Saturday, June 11, 2016

Jerome Bruner and the Power of Constructing Understanding

I read of the passing of the great education researcher and theorist, Jerome Bruner, in the New York Times on Thursday. No less a luminary than Howard Gardner, of multiple intelligences fame, called Bruner, "the most important contributor to educational thinking since John Dewey." Before Bruner, educational psychology was dominated by Behaviorism, the theory, most prominently expounded by B.F. Skinner, that learning was a matter of stimulus and response. In the classroom this theory translated into lots of instruction focused on rote learning and external rewards (like grades). Bruner showed how this theory underestimated the human capacity for learning. He posited the cognitive theory of learning where learners "construct" meaning and understanding through a dynamic interaction with the texts, the instruction, and the environment.

Bruner's studies led to a more enlightened view of children as learners and teachers as facilitators of learning, the constructivist theory. It is this theory that has come to dominate teaching and learning ever since, although vestiges of Behaviorism remain, as can be seen in the periodic "back to basics" movements that education goes through and by the still pervasive use of spelling lists and vocabulary exercises.

In my own teaching, I think that Bruner has had the greatest impact on the use of writing as a mode of learning. Bruner argued that human beings learn in three ways - enactively, iconically, and symbolically. In other words by doing, by seeing and storing images, and through the use of language (symbols). Writing integrates all three of these ways of learning and so provides a powerful reinforcement for all learning. When we write we are enacting through the movement of the hand across paper or keyboard, we see the product and visualize the words in front of us, and we use the symbols of language (words) to craft our message. When we write, we integrate all the ways that we can learn.

In my classroom, writing to learn takes many forms. Here are three that I believe are rooted in Bruner's constructivist theory of learning.

Quick Writes

Quick writes are brief (2-3 minute) written responses to prompts from the teacher that may happen before, during or after an assigned reading or a lecture. Before reading (or lecture) the prompt seeks to have students activate background knowledge and make predictions. During reading (or lecture) the prompt asks the students to rethink their original predictions and add information that they have learned since the reading began. After reading (or lecture), the quick write asks for a brief summary of the student's understanding.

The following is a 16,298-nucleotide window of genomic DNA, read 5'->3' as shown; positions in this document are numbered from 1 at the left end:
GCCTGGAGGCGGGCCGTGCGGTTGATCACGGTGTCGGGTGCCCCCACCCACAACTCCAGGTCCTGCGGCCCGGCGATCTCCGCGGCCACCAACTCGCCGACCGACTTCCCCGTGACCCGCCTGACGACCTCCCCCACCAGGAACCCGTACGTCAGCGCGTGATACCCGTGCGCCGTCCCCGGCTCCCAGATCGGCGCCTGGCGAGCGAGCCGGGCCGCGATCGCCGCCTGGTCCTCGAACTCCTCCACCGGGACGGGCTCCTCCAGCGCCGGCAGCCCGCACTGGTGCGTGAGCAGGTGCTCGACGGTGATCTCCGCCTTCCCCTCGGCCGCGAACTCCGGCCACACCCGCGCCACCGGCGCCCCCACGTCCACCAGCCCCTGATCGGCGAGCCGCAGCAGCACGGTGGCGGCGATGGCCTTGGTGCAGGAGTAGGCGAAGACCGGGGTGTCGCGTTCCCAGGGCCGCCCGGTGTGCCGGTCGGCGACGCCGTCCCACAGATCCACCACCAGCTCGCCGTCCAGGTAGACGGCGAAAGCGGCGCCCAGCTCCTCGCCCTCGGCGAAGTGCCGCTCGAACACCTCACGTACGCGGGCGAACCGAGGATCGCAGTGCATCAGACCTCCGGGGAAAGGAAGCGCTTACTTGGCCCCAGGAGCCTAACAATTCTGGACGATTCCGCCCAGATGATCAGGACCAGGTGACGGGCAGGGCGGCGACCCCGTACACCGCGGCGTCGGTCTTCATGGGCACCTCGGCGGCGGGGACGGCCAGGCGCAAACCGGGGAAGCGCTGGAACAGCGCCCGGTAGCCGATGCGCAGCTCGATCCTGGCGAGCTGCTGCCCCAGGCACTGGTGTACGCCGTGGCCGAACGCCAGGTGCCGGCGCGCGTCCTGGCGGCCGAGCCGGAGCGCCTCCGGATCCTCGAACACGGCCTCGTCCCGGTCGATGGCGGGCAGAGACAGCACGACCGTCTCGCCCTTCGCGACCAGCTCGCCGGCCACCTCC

Suppose, for example, you were reading about what makes manatees a threatened species. Your three prompts might look like this:

  • Before reading - Today we will read about a threatened mammal called the manatee. What do you know about the manatee and why do you think it might be threatened?
  • During Reading - Now that we have read some of the passage on manatees, go back and read what you wrote and add any information you can about manatees and why they are threatened.
  • After reading- Briefly summarize the reasons that manatees are a threatened species.
Quick writes may be used in any combination - either before, during and after as above or just before and after, or just after as you determine what will be effective for a particular lesson.

Reader Response Journal

The reader response journal allows students to construct meaning based on what they have read or what has been read aloud to them. Students record their personal reactions, feelings, emotions, ideas, connections and reflections on what they have heard, read or experienced. The written response literally assists the student in constructing meaning from the text. Writing, and thinking about that writing, is the connective tissue between experience and understanding. Reader response leads children to deeper understanding of text, with teacher scaffolding of course.

The response journal is fairly easy to implement, but we should not assume that students will know how to respond to text automatically. The teacher should model the activity for the students by constructing responses in front of the them and then displaying these models in the room as anchor charts for helping the students with their own responses. Students should be guided to retell, respond and react to what they have read. Retelling what happened, responding with their feelings about what was read, and reacting to the events, characters and situations they encounter. You can read more on response journals here.

The I-Search

The I-Search, originally proposed by Ken Macrorie (1998), is a research paper that is focused on what a student is interested in and already very knowledgeable about. In writng an I-Search Paper the student focuses on four aspects of research:
  • What do I already know about the topic?
  • What do I want to learn about the topic?
  • How do I carry out my research?
  • What did I learn?
The I-Search is uniquely constructivist because it proceeds from deep student knowledge and interest, toward greater learning and understanding. It also observes many of the conventions of colleg level research work such as a literature search, a research question, a procedure and a discussion of findings. If you would like to implement the I-Search paper in your classrooms, you will find excellent step-by-step instructions from teacher Scott Filkins here. While Filkins lesson focuses on grades 8-12, I have used the I-Search successfully in grades 3-7 as well.

American education has lost one of its greatest thinkers. One way to honor his work and his memory is through providing students with instruction built on his profound insights into the way children learn.

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